Modest Employment Growth and Soft Home Sales Conditions in the Virginia Beach HMA
This analysis was completed before the COVID-19 outbreak in the United States and does not account for the economic and housing market impacts of the actions taken to limit the spread of the virus. Currently, the duration and depth of the economic disruption are unclear, as are the extent and effectiveness of government policies to counteract the disruption. HUD will continue to monitor market conditions in the area and will update this report as needed.
HUD’s Comprehensive Housing Market Analyses provide information on changes in local economies, housing markets, and populations and provide 3-year forecasts for demand in the area. This article is part of a series that sheds light on the content of these analyses.
The Virginia Beach-Norfolk-Newport News, Virginia-North Carolina Housing Market Area (Virginia Beach HMA) encompasses 5 counties on the southeastern coast of Virginia, two counties on the northeastern coast of North Carolina, and includes 7 of the 11 largest cities in Virginia, including the largest, Virginia Beach. The area has an estimated population of 1.74 million and is home to the world’s largest naval base, Naval Station Norfolk.
A recent Comprehensive Housing Market Analysis on the Virginia Beach HMA highlighted the economic and housing market activity in the area.
Modest Employment Growth With Largest Gains in Leisure and Hospitality Sector
From October 2018 to October 2019, nonfarm payrolls increased by 0.4 percent for an additional 2,900 jobs. The modest payroll increase is less than the 1.3 percent increase during the 12 months ending in October 2018 and less than the area’s average annual payroll growth of 0.9 percent from 2011 to 2017.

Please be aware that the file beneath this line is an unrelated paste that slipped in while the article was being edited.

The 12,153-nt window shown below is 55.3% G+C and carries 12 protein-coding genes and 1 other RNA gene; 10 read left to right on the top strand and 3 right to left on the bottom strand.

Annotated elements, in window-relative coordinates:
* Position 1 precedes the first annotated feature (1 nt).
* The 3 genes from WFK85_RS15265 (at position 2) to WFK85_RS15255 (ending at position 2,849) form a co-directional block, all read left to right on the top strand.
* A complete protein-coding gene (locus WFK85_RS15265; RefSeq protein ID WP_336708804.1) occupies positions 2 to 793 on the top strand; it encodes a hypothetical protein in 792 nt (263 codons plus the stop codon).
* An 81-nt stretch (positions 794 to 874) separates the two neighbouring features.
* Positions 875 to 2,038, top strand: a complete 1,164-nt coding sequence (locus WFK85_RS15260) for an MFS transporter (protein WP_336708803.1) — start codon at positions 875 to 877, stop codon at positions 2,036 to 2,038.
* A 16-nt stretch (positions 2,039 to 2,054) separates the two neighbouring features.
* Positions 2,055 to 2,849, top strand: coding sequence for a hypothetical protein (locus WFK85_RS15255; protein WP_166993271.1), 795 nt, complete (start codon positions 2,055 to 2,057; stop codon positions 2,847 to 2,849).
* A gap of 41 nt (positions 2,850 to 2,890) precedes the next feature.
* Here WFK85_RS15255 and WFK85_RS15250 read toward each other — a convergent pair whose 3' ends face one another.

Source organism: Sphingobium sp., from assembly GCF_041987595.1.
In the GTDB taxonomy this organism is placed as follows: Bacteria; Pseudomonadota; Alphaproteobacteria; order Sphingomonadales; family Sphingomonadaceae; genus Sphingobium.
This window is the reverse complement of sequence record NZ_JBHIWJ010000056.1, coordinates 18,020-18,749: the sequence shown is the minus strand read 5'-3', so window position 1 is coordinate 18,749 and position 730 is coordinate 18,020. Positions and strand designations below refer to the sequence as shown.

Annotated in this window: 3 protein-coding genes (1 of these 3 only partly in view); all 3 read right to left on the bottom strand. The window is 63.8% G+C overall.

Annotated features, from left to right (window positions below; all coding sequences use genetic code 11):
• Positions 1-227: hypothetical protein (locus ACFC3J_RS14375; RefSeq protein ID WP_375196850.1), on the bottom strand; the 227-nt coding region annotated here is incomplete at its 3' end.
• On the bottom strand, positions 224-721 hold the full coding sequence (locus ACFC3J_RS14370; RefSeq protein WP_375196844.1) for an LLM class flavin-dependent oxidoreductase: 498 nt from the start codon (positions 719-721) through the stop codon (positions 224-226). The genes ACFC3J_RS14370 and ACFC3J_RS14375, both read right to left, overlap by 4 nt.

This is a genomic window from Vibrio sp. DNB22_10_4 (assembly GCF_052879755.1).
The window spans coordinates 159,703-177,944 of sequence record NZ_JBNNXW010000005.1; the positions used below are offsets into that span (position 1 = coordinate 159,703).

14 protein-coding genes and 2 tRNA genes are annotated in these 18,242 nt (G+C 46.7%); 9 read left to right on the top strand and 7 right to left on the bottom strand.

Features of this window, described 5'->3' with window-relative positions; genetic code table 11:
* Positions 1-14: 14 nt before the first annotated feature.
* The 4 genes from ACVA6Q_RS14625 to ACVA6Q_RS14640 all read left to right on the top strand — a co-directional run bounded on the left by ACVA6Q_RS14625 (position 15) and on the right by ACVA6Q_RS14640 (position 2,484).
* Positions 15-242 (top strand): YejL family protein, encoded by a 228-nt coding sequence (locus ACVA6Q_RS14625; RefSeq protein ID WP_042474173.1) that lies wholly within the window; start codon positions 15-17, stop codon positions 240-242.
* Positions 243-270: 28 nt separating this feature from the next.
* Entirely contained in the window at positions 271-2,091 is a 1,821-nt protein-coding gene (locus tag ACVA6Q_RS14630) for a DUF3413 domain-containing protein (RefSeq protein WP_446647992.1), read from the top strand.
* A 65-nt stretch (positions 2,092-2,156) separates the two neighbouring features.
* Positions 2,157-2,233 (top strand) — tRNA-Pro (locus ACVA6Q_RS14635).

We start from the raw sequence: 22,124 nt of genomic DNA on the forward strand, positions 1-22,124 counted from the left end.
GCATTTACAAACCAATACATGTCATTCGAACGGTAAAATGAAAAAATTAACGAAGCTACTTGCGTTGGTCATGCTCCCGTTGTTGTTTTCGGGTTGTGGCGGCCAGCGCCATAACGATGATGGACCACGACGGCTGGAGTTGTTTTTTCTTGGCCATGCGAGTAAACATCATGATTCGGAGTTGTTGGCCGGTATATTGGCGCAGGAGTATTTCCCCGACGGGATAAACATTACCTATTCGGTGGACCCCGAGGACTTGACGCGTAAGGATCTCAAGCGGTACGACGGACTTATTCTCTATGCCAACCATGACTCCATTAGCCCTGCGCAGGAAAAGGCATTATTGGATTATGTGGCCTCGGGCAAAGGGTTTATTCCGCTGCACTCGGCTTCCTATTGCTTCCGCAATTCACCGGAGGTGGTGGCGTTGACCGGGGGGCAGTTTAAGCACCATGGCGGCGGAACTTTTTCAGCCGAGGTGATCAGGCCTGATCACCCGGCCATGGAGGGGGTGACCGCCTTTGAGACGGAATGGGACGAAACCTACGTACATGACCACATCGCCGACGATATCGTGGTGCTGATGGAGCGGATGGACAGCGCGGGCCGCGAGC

During the 12 months ending in October 2019, the goods-producing sectors — mining, logging, and construction and manufacturing — experienced the highest rate of growth, increasing by 4.2 and 4.3 percent, respectively. The largest private employer in the HMA is Huntington Ingalls Industries, Inc., which is the largest military shipbuilding company in the United States. The company recently was awarded contracts to build two new aircraft carriers and nine new Virginia-class submarines.
Among service sectors, the leisure and hospitality and financial activities sectors led employment growth with increases of 2.8 and 2.1 percent, respectively. The leisure and hospitality sector has been the second-fastest-growing sector in the HMA for nearly 20 years, behind only the education and health services sector.
The government sector is the largest employment sector in the area, accounting for 20 percent of jobs in the HMA. The sector includes the area’s largest employer, Naval Station Norfolk, which has roughly 55,000 employees. Between October 2018 and October 2019, employment in the government sector declined by 1.4 percent for a loss of 2,300 jobs. Although state and local government employment in the HMA declined by 700 and 2,100 jobs, respectively, during this period, federal government employment increased by 500 jobs.
Other sectors to experience employment declines during the period include the information sector, which decreased by 6.4 percent, or 700 jobs, and the transportation and utilities sector, which decreased by 3.5 percent, or 900 jobs.
A Soft Sales Market and a Balanced Rental Market
Sales market conditions in the area are slightly soft, with an estimated vacancy rate of 2.3 percent. The soft sales conditions are due to net out-migration, which the report attributes to the slow economic recovery from the Great Recession. Approximately 32,600 homes were sold from October 2018 to October 2019, which is a 7 percent increase over the previous year.
Rental housing market conditions in the HMA are balanced, with an estimated vacancy rate of 6.4 percent. Since 2010, rental unit construction has been concentrated in the cities of Norfolk and Virginia Beach. The balanced conditions are attributed to low levels of multifamily construction and increased growth in rental household growth. The apartment market is slightly tight with a vacancy rate of 3.1 percent, which is a decrease of 1.1 percent from the previous year. The decline in the vacancy rate is attributed to the slowing of net out-migration and reduced number of completed units.
For more detailed economic and housing market activity, see the Comprehensive Housing Market Analysis on the Virginia Beach HMA.